Obama’s cool as he stood alone in the cloaca of party politics made him a culture-hero. But his style and personal belief system did not translate into faith in the political party he represented. More like us than not, the Democratic Party ran the last election as if a moral victory guaranteed an electoral one. With Obama gone, electoral defeat has never been more consequential. Read the rest of this entry →

On Disruption

March 06, 2017 By: NCVeditor Category: Angeles J. Maldonado, Community, Current Events, Politics

Community Action and Immigration Justice

by Angeles J. Maldonado

{Editor’s Note: The following is adapted from a presentation for a keynote panel at the “Local to Global Justice” Conference at Arizona State University. The arrest referenced in the narrative refers to the physical blocking of a government van that was in the process of transferring Guadalupe Garcia de Rayos, an undocumented immigrant woman, to a detention facility so that she could be processed for deportation, after she was detained at the ICE offices in Phoenix during what was supposed to be a routine immigration check-in. Seven were arrested on charges of obstructing governmental operations and obstructing a public thoroughfare: Walter Staton, 35; Manuel Saldana, 31; Beth King, 57; Angeles Maldonado, 36; Maria Castro, 23; Kenneth Chapman, 41 and Luke Black, 37. Garcia de Rayos was ultimately deported to Mexico, but her case illustrates the problematic intricacies of immigration law and the new executive orders by President Tr$mp, which make people like Garcia de Rayos a deportation priority.} Read the rest of this entry →

Is There Another Way?

March 04, 2017 By: NCVeditor Category: Community, Education, Laura L. Finley

Sexual Assault, Justice, and Just-ness

by Laura L. Finley

I, like many sexual assault advocates, have struggled with two competing feelings about the harshness of the criminal justice system versus the treatment of rapists. On one hand, I believe in second chances, am critical of the prison industrial complex, and disavow mass incarceration as an alleged “solution” to crime. I am especially troubled by the racism of our criminal justice system, which has resulted in the incarceration of far too many black men. On the other hand, the gentle treatment given to sexual assailants brings tears to my eyes.

Given that it is incredibly difficult for a victim to not only report sexual assault but also to undergo the terrifying and humiliating physical examination, then to endure the victim-blaming that inevitably occurs in the courtroom, I find myself disturbed by the ridiculously light sentences handed down to individuals who are guilty. Of course, even worse are those who never face any punishment, which is some 97 percent of rapists. Below are just a few instances to illustrate how the courts minimize sexual assault. What is notable is that the perpetrators are privileged white males. Yet advocating harsh sentences inevitably has a more significant impact on people of color than on these white males. Hence the dilemma—but, perhaps these binary options are not the only ones before us. Read the rest of this entry →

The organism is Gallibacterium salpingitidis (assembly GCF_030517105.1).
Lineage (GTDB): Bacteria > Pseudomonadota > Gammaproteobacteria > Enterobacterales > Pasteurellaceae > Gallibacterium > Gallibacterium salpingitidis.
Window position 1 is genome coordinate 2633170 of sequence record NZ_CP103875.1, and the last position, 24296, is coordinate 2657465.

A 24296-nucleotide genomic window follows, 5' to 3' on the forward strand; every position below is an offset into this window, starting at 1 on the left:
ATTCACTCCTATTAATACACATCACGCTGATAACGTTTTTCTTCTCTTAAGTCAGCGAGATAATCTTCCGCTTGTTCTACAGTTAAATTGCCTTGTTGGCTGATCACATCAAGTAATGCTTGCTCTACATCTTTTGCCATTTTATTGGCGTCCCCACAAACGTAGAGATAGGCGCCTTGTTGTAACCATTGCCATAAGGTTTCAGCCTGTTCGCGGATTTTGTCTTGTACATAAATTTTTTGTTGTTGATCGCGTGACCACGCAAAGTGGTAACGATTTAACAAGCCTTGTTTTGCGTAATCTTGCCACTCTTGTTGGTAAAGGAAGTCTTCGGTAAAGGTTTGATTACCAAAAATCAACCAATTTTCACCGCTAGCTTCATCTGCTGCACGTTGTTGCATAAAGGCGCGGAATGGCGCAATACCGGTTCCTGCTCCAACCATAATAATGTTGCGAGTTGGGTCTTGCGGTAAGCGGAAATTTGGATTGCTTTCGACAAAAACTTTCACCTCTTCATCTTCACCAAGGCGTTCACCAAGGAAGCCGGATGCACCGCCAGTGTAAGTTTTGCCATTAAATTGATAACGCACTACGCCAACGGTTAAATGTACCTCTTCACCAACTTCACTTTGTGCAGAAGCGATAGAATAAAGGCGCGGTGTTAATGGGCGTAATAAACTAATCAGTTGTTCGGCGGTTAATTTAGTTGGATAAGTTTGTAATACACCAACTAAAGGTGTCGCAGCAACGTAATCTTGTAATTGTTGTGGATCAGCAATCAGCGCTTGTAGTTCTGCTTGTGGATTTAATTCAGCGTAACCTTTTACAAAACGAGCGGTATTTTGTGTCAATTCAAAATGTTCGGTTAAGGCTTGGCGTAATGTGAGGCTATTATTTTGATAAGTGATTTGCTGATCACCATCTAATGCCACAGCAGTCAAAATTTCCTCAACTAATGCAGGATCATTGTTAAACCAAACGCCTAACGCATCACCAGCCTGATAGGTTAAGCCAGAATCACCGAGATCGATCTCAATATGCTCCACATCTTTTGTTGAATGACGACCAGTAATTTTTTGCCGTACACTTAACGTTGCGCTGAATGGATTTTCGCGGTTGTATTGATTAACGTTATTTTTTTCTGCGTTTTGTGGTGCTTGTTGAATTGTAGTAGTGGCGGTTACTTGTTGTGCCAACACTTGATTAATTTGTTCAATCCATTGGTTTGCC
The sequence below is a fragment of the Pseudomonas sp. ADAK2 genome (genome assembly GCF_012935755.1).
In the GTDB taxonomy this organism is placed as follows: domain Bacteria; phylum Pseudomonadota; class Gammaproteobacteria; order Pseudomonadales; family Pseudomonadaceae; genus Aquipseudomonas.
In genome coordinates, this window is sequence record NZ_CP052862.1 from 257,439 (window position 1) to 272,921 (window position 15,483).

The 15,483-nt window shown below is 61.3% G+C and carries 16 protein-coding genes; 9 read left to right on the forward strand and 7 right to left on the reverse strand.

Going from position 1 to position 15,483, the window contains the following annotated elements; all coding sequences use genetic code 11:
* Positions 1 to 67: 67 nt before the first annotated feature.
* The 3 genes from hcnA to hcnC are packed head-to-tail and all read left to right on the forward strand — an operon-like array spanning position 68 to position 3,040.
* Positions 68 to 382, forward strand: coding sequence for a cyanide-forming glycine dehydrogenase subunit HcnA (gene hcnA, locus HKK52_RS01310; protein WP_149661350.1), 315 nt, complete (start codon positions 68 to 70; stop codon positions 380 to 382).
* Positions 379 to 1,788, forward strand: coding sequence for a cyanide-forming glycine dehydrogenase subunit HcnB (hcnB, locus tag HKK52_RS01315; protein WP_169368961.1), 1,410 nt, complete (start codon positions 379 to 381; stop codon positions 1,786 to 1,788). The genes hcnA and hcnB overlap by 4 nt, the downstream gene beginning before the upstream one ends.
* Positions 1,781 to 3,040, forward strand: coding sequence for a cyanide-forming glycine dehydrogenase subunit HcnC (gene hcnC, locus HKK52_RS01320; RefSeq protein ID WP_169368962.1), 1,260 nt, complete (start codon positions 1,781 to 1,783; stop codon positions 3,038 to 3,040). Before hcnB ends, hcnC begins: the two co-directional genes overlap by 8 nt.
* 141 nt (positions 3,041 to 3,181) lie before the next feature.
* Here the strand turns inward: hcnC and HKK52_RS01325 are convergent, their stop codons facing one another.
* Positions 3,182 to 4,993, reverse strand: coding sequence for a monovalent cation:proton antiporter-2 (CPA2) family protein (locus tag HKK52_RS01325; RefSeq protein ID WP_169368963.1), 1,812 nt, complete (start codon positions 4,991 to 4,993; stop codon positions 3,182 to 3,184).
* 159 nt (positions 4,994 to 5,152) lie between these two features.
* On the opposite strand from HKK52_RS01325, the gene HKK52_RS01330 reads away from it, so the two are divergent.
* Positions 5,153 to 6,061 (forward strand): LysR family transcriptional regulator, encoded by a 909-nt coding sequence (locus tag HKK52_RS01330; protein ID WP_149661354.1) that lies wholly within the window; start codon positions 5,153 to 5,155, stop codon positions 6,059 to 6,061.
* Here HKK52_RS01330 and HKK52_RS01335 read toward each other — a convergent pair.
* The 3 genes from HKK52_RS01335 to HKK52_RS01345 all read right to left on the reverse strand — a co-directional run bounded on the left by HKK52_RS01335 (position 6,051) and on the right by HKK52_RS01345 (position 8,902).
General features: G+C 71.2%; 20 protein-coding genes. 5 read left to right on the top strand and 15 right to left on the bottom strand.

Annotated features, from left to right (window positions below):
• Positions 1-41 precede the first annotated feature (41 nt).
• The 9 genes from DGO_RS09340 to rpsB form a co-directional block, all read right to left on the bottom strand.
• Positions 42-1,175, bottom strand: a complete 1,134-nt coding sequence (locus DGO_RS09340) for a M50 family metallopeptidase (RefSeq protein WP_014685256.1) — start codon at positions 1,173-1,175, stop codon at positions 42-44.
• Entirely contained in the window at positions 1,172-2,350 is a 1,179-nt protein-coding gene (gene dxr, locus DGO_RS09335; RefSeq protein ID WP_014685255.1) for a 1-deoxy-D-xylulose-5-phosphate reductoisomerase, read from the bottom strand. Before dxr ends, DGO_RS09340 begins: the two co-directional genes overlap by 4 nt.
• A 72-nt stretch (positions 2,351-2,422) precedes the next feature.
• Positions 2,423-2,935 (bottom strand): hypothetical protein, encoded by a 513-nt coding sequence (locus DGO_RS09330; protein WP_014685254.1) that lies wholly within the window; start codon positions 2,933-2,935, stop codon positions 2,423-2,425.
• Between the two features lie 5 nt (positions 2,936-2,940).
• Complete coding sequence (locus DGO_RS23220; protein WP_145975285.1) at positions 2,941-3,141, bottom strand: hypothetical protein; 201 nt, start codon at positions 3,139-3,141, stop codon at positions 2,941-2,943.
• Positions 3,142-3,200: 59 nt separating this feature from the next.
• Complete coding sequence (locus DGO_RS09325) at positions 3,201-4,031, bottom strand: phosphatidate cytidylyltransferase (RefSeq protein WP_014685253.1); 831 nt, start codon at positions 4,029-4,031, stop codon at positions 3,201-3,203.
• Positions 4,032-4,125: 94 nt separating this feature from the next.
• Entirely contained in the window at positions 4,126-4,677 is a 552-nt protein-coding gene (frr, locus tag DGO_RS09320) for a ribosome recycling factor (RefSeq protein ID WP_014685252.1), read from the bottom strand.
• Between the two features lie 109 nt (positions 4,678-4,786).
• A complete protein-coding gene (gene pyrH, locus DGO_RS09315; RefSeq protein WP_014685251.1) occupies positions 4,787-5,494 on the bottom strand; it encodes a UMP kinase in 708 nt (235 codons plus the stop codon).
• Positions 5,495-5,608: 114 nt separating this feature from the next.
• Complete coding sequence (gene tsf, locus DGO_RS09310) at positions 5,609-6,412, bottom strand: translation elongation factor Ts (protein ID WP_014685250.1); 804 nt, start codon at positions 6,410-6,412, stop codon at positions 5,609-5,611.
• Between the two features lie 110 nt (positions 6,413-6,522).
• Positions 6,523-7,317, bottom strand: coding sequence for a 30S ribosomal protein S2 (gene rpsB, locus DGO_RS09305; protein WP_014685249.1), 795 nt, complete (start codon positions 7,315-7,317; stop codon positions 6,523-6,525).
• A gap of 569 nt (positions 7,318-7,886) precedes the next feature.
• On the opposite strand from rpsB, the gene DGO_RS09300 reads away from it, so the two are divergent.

A Peace Journey

March 01, 2017 By: NCVeditor Category: Culture, Ecology, Politics, Robert C. Koehler

Lessons from Costa Rica

by Robert C. Koehler

“This is not a way of life at all, in any true sense. Under the cloud of threatening war, it is humanity hanging from a cross of iron.”

Dwight Eisenhower gave the world some extraordinary rhetoric — indeed, his words have the sting of ironic shrapnel, considering how little they have influenced the direction of the country and the world in the last six decades.

“These plain and cruel truths define the peril and point the hope that come with this spring of 1953,” he told the American Society of Newspaper Editors nearly 64 years ago. “This is one of those times in the affairs of nations when the gravest choices must be made, if there is to be a turning toward a just and lasting peace. It is a moment that calls upon the governments of the world to speak their intentions with simplicity and with honesty. It calls upon them to answer the question that stirs the hearts of all sane men: Is there no other way the world may live?” Read the rest of this entry →